The lake became a favoured summer retreat for Austria’s aristocracy in the 19th century and it still attracts the rich and famous with some exclusive hotels and romantic lake villas. However, my preference is to stay in a landhaus in a slightly elevated position which affords beautiful views over the landscape on balmy summer evenings. Eating out on a flower-bedecked terrace, gazing across the lake towards the floodlit Gothic church at Maria Worth nestling on its peninsula, is a magical sight renowned for inspiring many composers by virtue of its sheer beauty. Small wonder that couples from all over the world travel here to get married. The distant backdrop of mountains form a spectral outline and, to the north, the resorts of Velden and Portschach glitter like jewels, although their promise of night life holds little temptation when there are such riches here.

The continental climate translates into a Mediterranean atmosphere - very friendly, welcoming people and excellent cuisine, essentially rich and flavoursome, yet also mild. A typical meal in the landhaus might be mushroom soup with cream and herbs followed by melt-in-the-mouth roast veal with a side buffet and then perhaps a bilberry dessert. Pleasantly replete, guests sip after-dinner coffees on the terrace and the gentle hum of their voices melts into the soft background sounds of a folk music CD . A few children might play on the grass then, as night falls, disappear indoors to play a board game. Some couples might drift away, perhaps to bed, or maybe to take a boat to a night club or the casino. Others, like us, remain to sit beneath the stars and drink in the intoxicating alpine air. There is an almost ethereal quality which is perfect for the melding of souls.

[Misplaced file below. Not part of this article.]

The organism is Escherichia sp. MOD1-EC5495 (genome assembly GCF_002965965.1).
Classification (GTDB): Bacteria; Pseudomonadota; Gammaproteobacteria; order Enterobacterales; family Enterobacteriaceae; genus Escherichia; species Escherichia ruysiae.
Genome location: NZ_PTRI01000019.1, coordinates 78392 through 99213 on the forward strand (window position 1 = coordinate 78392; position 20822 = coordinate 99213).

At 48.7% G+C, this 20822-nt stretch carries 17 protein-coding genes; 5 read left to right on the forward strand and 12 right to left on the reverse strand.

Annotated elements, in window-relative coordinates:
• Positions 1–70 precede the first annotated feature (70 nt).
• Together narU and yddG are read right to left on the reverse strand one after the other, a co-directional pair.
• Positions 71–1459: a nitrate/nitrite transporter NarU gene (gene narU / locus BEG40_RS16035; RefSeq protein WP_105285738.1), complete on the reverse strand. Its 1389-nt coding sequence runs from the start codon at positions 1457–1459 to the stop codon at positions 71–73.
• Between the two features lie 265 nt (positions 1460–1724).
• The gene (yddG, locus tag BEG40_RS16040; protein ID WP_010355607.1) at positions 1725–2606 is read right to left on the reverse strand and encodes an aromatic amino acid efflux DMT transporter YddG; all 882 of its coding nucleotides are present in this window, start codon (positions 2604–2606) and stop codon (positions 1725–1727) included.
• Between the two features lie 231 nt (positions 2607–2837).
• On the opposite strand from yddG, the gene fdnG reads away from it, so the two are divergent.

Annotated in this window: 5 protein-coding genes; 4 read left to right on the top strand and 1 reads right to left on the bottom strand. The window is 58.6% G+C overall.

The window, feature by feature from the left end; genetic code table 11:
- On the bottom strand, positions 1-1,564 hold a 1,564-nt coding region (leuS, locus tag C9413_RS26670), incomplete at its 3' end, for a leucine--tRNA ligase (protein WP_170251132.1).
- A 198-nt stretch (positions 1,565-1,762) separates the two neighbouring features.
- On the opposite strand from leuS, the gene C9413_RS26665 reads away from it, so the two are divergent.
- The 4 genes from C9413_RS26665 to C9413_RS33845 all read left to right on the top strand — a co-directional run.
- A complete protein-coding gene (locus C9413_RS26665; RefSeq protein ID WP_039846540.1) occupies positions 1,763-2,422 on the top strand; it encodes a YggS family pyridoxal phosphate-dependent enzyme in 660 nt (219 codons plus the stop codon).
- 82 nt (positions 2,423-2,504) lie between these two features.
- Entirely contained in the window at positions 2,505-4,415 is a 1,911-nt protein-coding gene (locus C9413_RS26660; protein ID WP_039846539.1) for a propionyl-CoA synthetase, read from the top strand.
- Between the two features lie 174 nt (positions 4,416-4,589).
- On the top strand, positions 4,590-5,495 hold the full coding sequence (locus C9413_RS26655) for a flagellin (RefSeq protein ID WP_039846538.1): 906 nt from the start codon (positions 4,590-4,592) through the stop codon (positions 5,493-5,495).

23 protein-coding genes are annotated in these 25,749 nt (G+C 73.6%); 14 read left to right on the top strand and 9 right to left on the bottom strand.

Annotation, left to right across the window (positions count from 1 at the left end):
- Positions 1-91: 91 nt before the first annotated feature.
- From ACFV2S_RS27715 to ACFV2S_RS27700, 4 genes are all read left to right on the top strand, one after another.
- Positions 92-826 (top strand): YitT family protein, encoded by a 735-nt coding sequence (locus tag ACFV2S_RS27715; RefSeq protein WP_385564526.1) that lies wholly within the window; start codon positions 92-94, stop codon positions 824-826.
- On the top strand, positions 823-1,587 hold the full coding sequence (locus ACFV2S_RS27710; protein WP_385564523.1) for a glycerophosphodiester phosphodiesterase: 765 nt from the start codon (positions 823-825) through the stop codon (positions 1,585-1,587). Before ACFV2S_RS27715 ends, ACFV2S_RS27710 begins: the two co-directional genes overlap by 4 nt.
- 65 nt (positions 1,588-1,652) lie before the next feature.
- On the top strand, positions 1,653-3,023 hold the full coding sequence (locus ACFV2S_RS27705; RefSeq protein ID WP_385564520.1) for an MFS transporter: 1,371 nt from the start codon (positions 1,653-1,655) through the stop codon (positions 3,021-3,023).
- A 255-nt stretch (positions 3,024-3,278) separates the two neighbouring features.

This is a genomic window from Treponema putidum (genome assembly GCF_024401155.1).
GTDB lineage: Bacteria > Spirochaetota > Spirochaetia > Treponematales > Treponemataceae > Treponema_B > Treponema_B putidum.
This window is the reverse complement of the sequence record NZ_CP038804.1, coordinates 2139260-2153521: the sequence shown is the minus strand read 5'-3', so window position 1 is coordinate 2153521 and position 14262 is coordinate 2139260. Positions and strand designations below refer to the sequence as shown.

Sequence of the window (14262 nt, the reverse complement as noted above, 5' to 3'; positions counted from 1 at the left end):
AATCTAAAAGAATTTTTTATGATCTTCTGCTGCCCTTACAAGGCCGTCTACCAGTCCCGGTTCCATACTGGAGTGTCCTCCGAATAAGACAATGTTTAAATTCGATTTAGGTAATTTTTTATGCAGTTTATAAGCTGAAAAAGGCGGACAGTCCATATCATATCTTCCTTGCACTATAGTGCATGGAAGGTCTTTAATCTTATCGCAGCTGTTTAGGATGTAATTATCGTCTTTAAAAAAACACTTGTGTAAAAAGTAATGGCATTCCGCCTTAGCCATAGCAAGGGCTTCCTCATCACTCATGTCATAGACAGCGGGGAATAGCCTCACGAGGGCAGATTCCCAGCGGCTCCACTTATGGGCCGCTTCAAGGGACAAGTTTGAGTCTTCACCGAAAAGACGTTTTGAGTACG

All around the province are mountains offering a dramatic contrast, notably Grossglockner, Austria’s highest mountain, and the old city of Klagenfurt offers many cultural attractions, with its beautifully restored Renaissance buildings and their charming arcaded courtyards that provide an esoteric setting in which to enjoy the mandatory kaffee und kuchen.

It is a truly magical region which, mercifully, has escaped the clutches of mass tourism. Hopefully, it will remain one of Austria’s hidden gems for many years to come.
Photo of the church at Maria Worth: